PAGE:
CAPE TOWN (Reuters) - Athletes with differences in sexual development (DSD) hoping to compete at the World Championships must submit to new rules curbing their levels of testosterone from Wednesday but Caster Semenya appears ready to resist the regulations.
Athletics chiefs had set a Wednesday deadline for DSD athletes to submit blood samples to their medical team with a testosterone level below five nanomoles per litre, which they must maintain over the next four-and-a-half months.
But double 800 metres Olympic champion Semenya posted a picture of a clenched fist with the word ‘resist’ on Twitter on Wednesday morning, a signal she will not comply.
The International Association of Athletics Federations (IAAF) has been heavily criticised for the rules, with allegations that the science is flawed, regulations ethically dubious and potential medical side-effects unknown.
One of the most vocal have been the World Medical Association (WMA), who urged their member physicians in 114 countries not to assist in the implementation of the regulations.
But the global body has responded in a letter to the WMA, saying the rules have been developed after ‘many scientific publications and observations from the field during the last 15 years’.
The IAAF clarified that the regulations only apply to DSD athletes who are legally female (or intersex), have male chromosomes (XY) not female chromosomes (XX), testes not ovaries, testosterone in the male range and the ability to make use of that testosterone circulating within their bodies.
“In 46XY DSD individuals, reducing serum testosterone to female levels by using a contraceptive pill (or other means) is the recognised standard of care for 46XY DSD athletes with a female gender identity. These medications are gender-affirming,” the IAAF letter said.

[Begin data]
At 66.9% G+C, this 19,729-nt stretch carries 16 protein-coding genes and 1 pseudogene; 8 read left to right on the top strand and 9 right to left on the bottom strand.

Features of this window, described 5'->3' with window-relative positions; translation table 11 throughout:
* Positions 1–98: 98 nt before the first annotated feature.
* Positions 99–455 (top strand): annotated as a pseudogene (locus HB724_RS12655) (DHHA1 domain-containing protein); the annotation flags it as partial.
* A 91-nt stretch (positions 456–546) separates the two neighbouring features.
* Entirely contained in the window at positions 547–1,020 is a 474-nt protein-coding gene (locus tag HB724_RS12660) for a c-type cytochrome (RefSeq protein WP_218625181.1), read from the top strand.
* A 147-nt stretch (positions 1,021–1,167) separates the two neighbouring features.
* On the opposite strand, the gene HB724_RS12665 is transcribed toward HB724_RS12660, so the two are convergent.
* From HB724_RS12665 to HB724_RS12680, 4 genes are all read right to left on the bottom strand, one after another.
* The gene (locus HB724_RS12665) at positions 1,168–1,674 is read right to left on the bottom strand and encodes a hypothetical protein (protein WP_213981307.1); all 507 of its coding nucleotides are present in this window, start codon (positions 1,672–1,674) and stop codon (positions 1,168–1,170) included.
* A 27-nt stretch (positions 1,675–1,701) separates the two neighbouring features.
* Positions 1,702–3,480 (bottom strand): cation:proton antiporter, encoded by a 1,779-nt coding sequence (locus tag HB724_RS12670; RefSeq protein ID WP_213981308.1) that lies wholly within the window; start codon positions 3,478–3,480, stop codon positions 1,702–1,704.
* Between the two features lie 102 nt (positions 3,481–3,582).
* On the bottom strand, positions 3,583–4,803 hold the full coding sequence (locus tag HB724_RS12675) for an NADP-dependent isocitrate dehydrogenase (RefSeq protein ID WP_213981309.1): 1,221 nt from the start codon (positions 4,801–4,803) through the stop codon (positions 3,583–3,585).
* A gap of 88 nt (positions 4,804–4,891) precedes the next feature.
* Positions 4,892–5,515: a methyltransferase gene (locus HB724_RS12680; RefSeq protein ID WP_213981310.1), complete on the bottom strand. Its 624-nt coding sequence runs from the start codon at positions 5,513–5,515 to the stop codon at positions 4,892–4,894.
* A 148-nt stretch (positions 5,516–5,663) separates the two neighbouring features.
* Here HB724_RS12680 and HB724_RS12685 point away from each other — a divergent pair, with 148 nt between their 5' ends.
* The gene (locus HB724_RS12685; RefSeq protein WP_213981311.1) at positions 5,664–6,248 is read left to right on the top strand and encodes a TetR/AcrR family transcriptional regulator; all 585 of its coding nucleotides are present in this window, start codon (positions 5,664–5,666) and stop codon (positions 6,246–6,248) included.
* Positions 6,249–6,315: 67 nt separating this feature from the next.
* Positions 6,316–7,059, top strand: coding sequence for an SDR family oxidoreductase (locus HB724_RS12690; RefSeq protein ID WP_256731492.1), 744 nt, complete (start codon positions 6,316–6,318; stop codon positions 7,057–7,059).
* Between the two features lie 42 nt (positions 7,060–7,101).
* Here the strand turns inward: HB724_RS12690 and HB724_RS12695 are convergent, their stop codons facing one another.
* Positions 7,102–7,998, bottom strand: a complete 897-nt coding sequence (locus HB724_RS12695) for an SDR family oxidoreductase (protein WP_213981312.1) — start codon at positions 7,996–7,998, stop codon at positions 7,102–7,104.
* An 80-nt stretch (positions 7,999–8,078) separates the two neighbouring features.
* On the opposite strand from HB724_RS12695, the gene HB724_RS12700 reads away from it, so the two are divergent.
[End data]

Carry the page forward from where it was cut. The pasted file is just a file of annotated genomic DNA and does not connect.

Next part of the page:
The world governing body added that athletes who submit to the regulations will be assured of privacy.
“We have seen in a decade and more of research that approximately 7.1 in every 1,000 elite female athletes in our sport are DSD athletes with very high testosterone levels in the male range,” the IAAF said on its website (www.iaaf.org).
“The majority of those athletes compete in the restricted events covered by the regulations.”
Semenya, who last month lost an appeal to the Court of Arbitration for Sport (CAS) to halt the implementation of the regulations, which cover races from 400 metres to a mile, appears firm in her decision not to comply.
Along with Athletics South Africa, she has 30 days from the CAS verdict on May 1 to launch an appeal to the Swiss Federal Tribunal, and repeated enquiries from Reuters over whether she would do so have not been answered.
“I will be here defending the world. I’m never going anywhere,” a defiant Semenya told reporters after winning the 800 metres at the Doha Diamond League meeting last Friday.
“I believe in my legal team, they will do their best to get me back on the track.”
But she also suggested that her return to Doha could see her compete over distances not covered by the regulations.
“I’m a power athlete, I can run from 100 metres to 5 km, so I can run any race I want.”
Reporting By Nick Said; editing by Sudipto Ganguly